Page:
Harnessing the Business with Process

There are a couple of physical devices on the sled that don’t exist in a firm’s management structure. Harnesses, yokes, and guide wires actually hook the dogs up to the sled, create distinct distances between the dogs, and help to define their roles. These things also help define their position relative to the sled and to the Musher.

What’s interesting is that in business, human beings don’t necessarily have this kind of physical apparatus to understand what their position is, and what their roles are relative to each other.  I would argue that these are the business processes in an organization.  Process is what helps people to understand their relationships to each other, how they should interact, what the rules of engagement are, how accountability is managed and monitored.  Here is why I say “without process, it’s personal,” as when things go wrong, or unexecuted, without process all employees can do is blame one another.  They can’t point to the failure of the process, which interconnects their activity.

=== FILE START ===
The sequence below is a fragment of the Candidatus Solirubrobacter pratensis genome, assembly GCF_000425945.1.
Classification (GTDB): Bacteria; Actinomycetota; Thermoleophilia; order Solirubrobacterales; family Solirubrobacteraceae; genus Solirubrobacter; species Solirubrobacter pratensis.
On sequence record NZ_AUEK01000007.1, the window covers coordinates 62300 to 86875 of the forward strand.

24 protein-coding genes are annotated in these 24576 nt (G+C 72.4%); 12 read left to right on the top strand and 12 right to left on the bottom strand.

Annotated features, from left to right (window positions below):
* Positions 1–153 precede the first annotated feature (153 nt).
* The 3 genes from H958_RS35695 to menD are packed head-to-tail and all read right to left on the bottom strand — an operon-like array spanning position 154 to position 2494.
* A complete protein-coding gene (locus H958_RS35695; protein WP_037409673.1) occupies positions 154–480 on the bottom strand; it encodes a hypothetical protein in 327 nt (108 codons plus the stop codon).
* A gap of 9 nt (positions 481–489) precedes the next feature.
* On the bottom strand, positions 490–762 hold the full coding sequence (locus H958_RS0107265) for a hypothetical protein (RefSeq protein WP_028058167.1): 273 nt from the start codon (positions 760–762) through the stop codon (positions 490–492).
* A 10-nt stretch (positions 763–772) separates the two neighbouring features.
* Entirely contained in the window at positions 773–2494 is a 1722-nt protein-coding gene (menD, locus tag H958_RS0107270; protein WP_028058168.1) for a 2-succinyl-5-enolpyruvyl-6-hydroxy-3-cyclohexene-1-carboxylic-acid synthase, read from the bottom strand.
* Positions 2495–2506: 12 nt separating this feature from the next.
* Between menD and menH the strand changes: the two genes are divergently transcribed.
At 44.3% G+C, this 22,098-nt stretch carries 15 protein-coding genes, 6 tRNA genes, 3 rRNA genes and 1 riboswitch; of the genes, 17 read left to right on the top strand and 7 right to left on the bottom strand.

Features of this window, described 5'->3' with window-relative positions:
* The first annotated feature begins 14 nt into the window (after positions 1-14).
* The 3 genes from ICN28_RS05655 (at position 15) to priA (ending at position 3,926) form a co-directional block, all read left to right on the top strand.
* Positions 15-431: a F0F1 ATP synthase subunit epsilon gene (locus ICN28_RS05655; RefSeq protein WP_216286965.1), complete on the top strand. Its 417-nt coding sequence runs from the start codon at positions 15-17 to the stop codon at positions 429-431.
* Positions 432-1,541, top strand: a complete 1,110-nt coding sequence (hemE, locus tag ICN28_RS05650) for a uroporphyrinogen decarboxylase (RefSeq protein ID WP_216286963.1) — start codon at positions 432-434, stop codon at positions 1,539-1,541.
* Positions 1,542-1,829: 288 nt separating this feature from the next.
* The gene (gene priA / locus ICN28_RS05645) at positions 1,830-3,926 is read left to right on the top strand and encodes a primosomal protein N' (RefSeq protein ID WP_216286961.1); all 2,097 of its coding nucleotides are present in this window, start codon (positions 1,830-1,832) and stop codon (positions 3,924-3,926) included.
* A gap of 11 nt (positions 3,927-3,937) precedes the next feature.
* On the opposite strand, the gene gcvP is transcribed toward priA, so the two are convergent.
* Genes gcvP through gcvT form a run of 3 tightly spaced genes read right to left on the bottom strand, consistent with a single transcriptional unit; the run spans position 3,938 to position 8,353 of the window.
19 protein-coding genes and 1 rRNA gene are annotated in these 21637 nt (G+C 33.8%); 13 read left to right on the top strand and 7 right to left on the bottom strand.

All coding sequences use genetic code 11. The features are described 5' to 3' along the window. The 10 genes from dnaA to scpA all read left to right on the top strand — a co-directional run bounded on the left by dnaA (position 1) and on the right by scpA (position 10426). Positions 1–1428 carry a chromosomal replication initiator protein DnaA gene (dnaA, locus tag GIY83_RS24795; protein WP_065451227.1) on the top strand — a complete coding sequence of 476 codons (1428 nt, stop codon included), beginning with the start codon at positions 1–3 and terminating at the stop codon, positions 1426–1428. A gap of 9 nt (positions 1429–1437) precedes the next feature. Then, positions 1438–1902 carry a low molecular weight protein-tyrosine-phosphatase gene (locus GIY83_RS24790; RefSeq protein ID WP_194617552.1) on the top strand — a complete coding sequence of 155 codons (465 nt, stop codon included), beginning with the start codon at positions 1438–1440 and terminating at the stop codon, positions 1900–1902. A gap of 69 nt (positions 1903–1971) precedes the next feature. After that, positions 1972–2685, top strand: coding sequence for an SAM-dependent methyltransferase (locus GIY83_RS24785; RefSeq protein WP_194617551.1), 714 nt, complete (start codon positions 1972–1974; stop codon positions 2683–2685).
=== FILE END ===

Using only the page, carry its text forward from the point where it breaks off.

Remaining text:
But the other thing with that harness is that the sled’s going nowhere without the harness and the guide wires. Not only does it help define the dog’s relationships to each other, but it actually harnesses the dog power to pull the sled.  Think of that, if you had all this talent and energy in your management organization, and it all went helter skelter because nothing was in place to align and focus the outputs.  What a waste!  As I have said in a previous posting, organizational design is in fact the harness – the explict mapping of the human capital and leadership structure which is well understood by all.

So process is critical to really motivating the enterprise.  Dogs in unison pulling the sled and the Musher. But “unison” is a tricky concept.  Can process alone ensure that the enterprise will execute in unison?

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